Linda Cook review: ‘Wolfwalkers’ is a magical animated tale

Local News

The most stunning animated film you never heard of will be in theaters for only three days.

“Wolfwalkers,” a magical movie that has so many themes on so many levels, is a Celtic tale that will appeal to animal lovers, older children and anyone who loves Celtic music.

The movie, an Apple Original Films production, most likely will be a contender at awards time among the top 2020 offerings.

Although it has a little of “Brave” and the too-oft-neglected “Brother Bear” in its DNA, it is never derivative.

Set in the past in Ireland, its star is Robyn Goodfellowe (voiced by Honor Kneafsey) who lives alone with her hunter father Bill (Sean Bean.) Robyn, who is a good hunter in her own right, longs to go on expeditions with him.

Bill has been assigned to kill the last wolf pack in Ireland, but he wants his daughter to stay home where she is safe.

Little does he know she has made the acquaintance of Mebh (Eva Whittaker) who lives among the wolves – she’s a wolfwalker, and can transform to a wolf at night.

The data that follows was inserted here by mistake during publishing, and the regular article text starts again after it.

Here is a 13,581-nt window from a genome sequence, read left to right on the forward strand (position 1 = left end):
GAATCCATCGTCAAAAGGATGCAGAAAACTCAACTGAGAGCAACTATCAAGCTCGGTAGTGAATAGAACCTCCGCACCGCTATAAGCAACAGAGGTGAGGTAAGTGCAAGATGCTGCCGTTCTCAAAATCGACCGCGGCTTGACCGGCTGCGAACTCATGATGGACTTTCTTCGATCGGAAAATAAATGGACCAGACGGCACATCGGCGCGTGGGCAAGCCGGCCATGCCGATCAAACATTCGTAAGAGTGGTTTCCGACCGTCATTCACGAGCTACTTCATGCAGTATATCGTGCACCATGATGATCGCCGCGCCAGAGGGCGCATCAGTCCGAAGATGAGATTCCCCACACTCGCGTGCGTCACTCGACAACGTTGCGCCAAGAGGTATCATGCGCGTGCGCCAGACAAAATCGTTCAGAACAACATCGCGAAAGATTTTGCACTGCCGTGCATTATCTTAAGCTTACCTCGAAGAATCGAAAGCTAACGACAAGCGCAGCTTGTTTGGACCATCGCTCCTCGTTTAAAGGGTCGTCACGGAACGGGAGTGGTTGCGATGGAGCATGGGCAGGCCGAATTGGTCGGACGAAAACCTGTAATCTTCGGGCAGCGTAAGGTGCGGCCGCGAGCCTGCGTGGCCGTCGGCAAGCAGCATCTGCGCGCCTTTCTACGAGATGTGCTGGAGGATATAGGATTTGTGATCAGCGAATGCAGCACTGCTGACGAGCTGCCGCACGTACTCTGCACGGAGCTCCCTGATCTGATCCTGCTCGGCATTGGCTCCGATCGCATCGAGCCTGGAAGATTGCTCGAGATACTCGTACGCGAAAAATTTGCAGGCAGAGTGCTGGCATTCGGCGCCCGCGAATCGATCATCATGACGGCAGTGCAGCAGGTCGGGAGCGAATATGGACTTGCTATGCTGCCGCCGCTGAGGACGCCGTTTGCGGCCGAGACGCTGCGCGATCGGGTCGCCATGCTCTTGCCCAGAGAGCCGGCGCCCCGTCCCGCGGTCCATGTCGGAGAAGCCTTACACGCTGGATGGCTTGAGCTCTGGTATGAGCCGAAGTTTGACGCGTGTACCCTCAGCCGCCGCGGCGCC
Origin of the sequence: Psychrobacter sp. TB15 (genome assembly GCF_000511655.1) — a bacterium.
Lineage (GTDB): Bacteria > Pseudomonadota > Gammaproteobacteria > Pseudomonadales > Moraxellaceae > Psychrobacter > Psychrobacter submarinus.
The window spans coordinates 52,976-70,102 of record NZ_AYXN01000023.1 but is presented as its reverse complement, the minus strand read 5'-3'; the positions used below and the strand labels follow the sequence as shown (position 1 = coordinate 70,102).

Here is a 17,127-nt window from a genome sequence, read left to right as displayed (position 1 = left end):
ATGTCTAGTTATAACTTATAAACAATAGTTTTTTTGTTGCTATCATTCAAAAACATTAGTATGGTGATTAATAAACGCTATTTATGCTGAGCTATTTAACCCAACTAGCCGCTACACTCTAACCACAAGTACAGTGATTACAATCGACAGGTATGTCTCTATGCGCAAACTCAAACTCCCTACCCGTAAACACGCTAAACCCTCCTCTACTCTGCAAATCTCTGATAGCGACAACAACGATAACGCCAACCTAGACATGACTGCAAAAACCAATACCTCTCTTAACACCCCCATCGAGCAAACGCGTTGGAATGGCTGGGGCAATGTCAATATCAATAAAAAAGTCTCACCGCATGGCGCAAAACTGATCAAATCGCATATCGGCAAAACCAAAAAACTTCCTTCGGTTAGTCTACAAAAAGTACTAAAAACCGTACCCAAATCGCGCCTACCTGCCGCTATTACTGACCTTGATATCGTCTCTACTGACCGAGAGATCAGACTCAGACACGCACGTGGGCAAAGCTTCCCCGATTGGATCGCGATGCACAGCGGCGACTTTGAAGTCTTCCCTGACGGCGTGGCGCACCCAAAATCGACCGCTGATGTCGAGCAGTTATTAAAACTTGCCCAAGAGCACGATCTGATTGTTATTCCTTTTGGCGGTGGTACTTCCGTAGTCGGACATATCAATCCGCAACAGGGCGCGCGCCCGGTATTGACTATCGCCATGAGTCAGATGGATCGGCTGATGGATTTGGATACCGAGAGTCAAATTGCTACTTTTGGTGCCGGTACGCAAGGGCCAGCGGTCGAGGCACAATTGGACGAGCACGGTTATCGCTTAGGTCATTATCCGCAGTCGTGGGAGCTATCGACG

After a terrible accident, Robyn discovers exactly who Mebh, and her mother, are, and what wonderful powers they possess. Now she is the only person who stands between Oliver Cromwell’s order to destroy all the wolves and the safety of the animals she has come to love and respect.

Composer Bruno Coulais (“Oceans” and “Coraline”) has created a gorgeous score that blends perfectly with the style of the animation.

The movie comes to theaters from GKIDS, a New York-based producer and distributor of award-winning feature animation – it has scored 11 Best Animated Feature Oscar nominations, and this deserves at least one more.

The themes of abuse of power, of xenophobia, and courage to do what’s right run through this remarkable adventure that richly deserves to be seen on the big screen.

4 out of 4 stars

Rated: PG for brief violence.

Running time: One hour and 43 minutes.

At Cinemark, Davenport, only Friday-Sunday.

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